Have you ever clicked on a blog post because the title was enticing, only to find the actual post was about something completely different?
I recently clicked on an interesting post title promising inside information about a topic I was researching. Excited to learn some new tips and tricks that I could pass along to my readers I was left incredibly disappointed.
Yeah, that didn’t turn out so well.
As I clicked away from the site I felt ripped off and cheated. I immediately put the blog on my “Does Not Rock” list. It will be a long while before I recommend that blog to anyone else. The integrity of the blogger was compromised in just minutes.
See, my mission is to scour the interwebs looking for information about blogging, social media, graphic design, and writing for you, my incredibly loyal fan base and engaged readers. You have told me time and time again how much you love posts and pins that are helpful, informative, and insightful.
What you don’t love are posts that promise one thing in the title and offer something totally different in the actual content.
In the advertising and marketing world this is called clickbait.
The official definition of clickbait is
(on the Internet) content, especially that of a sensational or provocative nature, whose main purpose is to attract attention and draw visitors to a particular web page. Google
Clickbait headlines typically aim to exploit the “curiosity gap”, providing just enough information to make the reader curious, but not enough to satisfy their curiosity without clicking through to the linked content. Wiki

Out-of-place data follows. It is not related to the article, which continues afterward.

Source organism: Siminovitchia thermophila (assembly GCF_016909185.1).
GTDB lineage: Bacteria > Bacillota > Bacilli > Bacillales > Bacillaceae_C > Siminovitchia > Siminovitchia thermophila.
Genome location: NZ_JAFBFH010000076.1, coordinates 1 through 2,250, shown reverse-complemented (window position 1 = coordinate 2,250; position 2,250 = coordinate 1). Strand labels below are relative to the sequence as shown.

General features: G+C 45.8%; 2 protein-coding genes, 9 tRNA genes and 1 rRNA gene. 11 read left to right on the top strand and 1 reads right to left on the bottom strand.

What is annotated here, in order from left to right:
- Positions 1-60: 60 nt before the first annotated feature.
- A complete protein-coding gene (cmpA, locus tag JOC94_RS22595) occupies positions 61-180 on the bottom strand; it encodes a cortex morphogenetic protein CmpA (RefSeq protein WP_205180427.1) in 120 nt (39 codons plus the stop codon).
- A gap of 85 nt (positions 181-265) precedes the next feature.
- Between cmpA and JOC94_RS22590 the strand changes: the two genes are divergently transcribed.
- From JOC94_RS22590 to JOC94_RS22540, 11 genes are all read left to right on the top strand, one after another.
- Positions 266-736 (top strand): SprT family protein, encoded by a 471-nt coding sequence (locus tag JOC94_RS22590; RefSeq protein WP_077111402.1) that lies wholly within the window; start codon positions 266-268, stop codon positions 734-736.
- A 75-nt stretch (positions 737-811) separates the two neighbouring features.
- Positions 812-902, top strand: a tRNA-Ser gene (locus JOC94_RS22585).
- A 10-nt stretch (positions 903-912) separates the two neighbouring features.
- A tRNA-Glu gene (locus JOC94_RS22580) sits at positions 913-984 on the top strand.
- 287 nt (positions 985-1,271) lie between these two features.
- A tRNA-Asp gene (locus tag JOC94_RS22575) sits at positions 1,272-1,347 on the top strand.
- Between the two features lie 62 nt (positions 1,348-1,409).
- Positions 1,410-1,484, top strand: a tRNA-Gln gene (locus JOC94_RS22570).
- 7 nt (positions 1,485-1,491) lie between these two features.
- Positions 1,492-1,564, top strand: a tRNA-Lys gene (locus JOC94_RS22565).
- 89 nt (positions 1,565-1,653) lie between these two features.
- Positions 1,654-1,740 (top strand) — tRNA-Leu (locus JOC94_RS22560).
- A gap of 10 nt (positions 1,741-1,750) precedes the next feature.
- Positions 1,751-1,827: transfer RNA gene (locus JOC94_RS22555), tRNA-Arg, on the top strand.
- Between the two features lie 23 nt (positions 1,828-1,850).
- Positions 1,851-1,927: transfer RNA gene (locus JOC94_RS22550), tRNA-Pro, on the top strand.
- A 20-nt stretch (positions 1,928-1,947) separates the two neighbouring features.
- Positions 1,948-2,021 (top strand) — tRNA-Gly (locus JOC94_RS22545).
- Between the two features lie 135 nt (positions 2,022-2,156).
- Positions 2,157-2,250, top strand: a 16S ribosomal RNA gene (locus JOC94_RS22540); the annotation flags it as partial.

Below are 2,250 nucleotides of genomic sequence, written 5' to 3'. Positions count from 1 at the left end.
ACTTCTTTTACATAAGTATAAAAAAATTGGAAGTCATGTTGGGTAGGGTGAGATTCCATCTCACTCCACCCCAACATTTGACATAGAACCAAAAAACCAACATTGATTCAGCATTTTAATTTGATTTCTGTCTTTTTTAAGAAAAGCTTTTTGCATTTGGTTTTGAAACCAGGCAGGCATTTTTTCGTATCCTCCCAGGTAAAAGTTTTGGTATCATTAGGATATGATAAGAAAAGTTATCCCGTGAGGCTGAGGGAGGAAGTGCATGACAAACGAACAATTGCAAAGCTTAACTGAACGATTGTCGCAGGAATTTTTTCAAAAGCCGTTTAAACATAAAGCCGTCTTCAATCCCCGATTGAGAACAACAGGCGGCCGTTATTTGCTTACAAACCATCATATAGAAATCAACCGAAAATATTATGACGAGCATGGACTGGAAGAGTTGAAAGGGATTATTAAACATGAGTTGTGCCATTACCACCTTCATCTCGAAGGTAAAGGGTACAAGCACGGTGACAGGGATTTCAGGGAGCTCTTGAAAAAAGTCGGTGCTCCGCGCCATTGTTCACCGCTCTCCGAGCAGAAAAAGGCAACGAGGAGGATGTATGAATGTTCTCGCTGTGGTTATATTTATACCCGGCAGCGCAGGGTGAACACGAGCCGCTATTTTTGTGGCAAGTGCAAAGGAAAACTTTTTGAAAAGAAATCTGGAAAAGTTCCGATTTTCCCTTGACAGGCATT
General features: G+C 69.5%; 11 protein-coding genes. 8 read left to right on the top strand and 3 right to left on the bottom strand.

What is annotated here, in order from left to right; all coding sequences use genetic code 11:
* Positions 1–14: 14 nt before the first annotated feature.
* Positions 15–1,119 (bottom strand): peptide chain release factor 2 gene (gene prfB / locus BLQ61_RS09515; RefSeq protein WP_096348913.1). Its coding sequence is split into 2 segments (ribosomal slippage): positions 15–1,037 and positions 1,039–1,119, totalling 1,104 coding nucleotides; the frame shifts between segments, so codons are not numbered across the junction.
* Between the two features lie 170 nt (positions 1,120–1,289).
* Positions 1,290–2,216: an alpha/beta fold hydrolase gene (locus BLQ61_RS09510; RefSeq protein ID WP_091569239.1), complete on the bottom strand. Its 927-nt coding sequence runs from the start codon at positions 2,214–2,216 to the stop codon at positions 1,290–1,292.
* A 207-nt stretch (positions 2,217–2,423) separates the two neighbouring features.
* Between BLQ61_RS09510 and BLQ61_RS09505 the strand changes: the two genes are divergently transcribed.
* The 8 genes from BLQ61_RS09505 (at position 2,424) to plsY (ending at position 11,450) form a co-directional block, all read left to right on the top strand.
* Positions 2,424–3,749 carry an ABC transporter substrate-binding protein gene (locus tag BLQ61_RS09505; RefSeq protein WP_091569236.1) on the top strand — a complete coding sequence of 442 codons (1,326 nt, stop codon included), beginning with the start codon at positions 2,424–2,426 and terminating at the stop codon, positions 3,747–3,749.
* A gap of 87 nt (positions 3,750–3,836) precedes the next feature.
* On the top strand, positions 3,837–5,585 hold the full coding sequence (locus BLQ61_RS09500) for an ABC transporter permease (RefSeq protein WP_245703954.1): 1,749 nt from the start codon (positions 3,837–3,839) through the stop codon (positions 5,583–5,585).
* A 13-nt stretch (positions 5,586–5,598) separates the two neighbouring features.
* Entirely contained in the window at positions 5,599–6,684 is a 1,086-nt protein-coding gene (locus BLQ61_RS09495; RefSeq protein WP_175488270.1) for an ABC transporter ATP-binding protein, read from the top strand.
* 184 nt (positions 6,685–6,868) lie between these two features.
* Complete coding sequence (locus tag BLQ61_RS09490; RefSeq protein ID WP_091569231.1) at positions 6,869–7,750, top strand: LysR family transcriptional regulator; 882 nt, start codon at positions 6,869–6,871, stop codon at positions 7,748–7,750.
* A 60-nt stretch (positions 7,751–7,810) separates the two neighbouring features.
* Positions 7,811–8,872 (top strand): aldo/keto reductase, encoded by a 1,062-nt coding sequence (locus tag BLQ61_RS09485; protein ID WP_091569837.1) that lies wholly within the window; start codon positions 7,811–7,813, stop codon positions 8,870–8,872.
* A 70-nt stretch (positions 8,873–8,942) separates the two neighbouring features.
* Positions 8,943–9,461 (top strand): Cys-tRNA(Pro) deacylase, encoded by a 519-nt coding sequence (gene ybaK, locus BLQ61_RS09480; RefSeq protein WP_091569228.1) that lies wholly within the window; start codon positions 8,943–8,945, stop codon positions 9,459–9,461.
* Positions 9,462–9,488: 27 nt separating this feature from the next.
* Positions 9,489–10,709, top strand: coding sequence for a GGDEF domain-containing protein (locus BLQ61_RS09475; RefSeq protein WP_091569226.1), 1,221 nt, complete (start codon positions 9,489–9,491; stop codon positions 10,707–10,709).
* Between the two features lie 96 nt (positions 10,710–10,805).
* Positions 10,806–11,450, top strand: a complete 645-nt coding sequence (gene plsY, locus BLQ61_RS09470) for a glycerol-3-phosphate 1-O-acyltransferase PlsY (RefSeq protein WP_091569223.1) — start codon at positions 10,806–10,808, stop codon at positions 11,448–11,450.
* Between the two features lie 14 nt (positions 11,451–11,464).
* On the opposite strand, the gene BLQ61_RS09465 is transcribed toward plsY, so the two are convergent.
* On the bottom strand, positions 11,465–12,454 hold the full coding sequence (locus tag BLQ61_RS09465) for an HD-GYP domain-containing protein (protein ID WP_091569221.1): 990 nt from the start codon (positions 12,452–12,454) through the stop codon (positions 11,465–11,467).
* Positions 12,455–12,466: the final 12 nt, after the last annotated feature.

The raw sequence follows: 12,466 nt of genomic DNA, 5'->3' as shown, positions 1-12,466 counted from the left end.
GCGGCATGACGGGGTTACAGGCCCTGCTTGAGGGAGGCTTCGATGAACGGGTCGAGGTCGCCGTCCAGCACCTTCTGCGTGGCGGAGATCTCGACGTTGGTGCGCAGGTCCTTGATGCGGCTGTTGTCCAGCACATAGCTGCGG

Let’s just say…it’s lame.
Now, don’t get me wrong. You should work hard to write inviting and interesting titles for your blog posts. Use adjectives and adverbs that illicit interest and clicks but make sure they are truthful about the content. Don’t offer help or tips in a specific area and then never mention said tips in the body of the post.
Most importantly, never offer inside information about a topic and then make people pay for it. You at least need to give your readers a free tip or insight for their time. This will lead to genuine interest and a lot more sales than just a hard sell alone.
Decide now to blog with integrity.
Most often clickbait happens on Pinterest. A skillfully created graphic contains a title promising amazing, unique, or fantastic content then leads to a regurgitated list of other people’s hard work. Some posts contain over-generalized content with no real meat. Others lead to a sales-pitch for you to buy a product with no insight into how and why the product will help you.
Nothing destroys blog credibility faster than a title that misleads readers to a spammy or sales-pitchy post.
I have a fierce protection policy for my readers. I want to shield them from junk and if I read a headline that promises one thing but the post delivers something completely different, I’m on it instantly and BAM! my readers will never hear or see anything from that blogger, even if the next post is good or the one before was great.